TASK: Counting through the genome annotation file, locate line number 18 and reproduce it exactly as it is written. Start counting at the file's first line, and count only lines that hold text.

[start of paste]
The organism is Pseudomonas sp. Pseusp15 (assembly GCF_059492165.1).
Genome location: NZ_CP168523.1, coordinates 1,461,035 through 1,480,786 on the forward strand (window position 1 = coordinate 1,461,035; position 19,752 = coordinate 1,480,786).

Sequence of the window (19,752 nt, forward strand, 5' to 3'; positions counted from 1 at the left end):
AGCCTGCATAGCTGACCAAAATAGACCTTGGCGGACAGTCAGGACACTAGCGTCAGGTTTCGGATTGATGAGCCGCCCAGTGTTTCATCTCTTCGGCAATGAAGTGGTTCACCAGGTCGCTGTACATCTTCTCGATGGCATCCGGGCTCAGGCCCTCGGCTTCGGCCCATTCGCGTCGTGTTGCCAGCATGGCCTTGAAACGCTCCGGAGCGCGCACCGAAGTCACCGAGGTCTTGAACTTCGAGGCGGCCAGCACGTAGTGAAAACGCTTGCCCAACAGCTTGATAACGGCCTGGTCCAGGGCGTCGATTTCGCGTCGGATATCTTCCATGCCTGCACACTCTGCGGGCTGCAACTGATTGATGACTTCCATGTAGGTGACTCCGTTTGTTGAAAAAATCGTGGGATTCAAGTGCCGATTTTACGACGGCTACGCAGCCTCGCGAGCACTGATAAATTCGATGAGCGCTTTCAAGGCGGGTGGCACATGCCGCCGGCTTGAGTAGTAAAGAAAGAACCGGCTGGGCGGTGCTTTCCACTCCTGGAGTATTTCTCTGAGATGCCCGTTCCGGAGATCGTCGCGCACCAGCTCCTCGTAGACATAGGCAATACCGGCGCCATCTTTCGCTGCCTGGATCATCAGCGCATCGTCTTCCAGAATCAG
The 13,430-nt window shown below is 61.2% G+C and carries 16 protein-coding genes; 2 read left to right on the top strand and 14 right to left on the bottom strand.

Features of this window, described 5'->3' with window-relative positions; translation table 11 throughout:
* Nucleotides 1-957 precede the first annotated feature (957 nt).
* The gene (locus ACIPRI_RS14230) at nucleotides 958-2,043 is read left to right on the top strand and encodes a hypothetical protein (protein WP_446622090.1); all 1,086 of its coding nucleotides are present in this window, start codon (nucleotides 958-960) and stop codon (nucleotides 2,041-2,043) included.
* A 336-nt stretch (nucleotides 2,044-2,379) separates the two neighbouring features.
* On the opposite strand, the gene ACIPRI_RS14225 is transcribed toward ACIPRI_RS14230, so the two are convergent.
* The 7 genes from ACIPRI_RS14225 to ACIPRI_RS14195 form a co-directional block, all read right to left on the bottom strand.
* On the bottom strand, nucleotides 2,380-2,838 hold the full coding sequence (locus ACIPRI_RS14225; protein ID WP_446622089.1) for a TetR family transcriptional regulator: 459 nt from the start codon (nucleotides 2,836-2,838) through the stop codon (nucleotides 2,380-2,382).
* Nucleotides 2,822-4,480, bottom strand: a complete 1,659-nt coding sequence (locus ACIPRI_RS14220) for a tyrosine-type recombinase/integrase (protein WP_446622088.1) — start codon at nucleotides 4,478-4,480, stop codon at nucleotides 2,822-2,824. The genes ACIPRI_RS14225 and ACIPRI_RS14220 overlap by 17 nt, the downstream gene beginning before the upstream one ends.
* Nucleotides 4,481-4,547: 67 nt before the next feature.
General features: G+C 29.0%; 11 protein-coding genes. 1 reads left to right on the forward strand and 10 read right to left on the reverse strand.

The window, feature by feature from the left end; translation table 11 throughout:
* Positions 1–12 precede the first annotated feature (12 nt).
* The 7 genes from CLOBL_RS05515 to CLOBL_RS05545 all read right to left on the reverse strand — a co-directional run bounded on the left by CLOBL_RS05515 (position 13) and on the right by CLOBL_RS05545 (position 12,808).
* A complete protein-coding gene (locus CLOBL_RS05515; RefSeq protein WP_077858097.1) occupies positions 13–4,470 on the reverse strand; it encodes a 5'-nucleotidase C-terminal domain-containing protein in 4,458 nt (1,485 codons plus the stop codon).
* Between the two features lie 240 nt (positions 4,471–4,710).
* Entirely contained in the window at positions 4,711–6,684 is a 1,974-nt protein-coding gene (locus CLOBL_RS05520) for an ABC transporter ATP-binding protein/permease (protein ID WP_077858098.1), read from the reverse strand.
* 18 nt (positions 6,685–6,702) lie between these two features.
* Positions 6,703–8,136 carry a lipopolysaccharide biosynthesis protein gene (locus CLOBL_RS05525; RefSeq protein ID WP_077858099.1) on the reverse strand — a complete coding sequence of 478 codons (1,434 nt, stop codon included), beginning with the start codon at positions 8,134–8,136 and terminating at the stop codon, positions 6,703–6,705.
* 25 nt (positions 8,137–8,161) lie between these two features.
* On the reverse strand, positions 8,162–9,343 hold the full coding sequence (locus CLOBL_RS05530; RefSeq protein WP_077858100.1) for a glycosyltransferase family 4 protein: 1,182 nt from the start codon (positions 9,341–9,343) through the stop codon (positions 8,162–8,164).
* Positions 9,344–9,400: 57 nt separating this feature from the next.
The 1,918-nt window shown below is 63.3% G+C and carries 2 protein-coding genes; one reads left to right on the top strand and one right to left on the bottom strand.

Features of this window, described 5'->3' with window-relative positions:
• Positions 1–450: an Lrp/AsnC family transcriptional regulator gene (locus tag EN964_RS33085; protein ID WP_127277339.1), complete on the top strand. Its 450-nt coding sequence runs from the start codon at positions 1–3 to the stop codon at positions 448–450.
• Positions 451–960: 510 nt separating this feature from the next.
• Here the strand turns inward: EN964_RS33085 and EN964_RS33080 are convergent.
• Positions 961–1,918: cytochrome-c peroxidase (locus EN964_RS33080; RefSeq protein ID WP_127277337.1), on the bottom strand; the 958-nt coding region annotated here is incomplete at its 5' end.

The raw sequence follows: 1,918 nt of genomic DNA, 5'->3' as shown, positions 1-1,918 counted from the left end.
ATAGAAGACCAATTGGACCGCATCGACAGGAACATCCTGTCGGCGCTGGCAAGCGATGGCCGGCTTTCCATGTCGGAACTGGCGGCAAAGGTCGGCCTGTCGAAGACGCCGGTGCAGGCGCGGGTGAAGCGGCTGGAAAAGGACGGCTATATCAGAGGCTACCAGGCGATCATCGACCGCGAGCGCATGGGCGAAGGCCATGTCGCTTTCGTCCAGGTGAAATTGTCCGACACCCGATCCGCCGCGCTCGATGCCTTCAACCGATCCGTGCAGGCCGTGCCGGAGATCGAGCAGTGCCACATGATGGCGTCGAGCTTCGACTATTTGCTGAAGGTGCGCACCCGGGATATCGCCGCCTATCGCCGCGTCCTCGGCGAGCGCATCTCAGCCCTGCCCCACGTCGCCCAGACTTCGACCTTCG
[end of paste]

* The 7 genes from CLOBL_RS05515 to CLOBL_RS05545 all read right to left on the reverse strand — a co-directional run bounded on the left by CLOBL_RS05515 (position 13) and on the right by CLOBL_RS05545 (position 12,808).